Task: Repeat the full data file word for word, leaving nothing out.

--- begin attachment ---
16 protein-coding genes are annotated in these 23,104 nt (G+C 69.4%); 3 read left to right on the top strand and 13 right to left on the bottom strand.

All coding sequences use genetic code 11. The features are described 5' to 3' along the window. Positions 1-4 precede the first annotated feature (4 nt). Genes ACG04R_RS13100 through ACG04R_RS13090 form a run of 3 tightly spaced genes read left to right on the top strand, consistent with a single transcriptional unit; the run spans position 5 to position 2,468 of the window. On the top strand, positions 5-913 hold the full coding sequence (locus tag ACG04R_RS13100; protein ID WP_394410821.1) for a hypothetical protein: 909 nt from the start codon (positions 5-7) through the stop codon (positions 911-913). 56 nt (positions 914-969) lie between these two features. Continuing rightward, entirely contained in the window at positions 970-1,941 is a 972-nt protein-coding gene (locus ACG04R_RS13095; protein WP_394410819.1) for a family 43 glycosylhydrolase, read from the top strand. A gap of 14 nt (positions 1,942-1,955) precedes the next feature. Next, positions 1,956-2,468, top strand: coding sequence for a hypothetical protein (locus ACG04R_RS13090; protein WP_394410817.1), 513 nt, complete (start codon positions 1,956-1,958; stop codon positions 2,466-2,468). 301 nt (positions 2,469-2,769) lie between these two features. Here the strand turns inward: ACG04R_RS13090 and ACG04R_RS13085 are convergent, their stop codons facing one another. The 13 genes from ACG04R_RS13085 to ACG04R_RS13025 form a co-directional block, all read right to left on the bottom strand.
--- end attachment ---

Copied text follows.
16 protein-coding genes are annotated in these 23,104 nt (G+C 69.4%); 3 read left to right on the top strand and 13 right to left on the bottom strand.

All coding sequences use genetic code 11. The features are described 5' to 3' along the window. Positions 1-4 precede the first annotated feature (4 nt). Genes ACG04R_RS13100 through ACG04R_RS13090 form a run of 3 tightly spaced genes read left to right on the top strand, consistent with a single transcriptional unit; the run spans position 5 to position 2,468 of the window. On the top strand, positions 5-913 hold the full coding sequence (locus tag ACG04R_RS13100; protein ID WP_394410821.1) for a hypothetical protein: 909 nt from the start codon (positions 5-7) through the stop codon (positions 911-913). 56 nt (positions 914-969) lie between these two features. Continuing rightward, entirely contained in the window at positions 970-1,941 is a 972-nt protein-coding gene (locus ACG04R_RS13095; protein WP_394410819.1) for a family 43 glycosylhydrolase, read from the top strand. A gap of 14 nt (positions 1,942-1,955) precedes the next feature. Next, positions 1,956-2,468, top strand: coding sequence for a hypothetical protein (locus ACG04R_RS13090; protein WP_394410817.1), 513 nt, complete (start codon positions 1,956-1,958; stop codon positions 2,466-2,468). 301 nt (positions 2,469-2,769) lie between these two features. Here the strand turns inward: ACG04R_RS13090 and ACG04R_RS13085 are convergent, their stop codons facing one another. The 13 genes from ACG04R_RS13085 to ACG04R_RS13025 form a co-directional block, all read right to left on the bottom strand.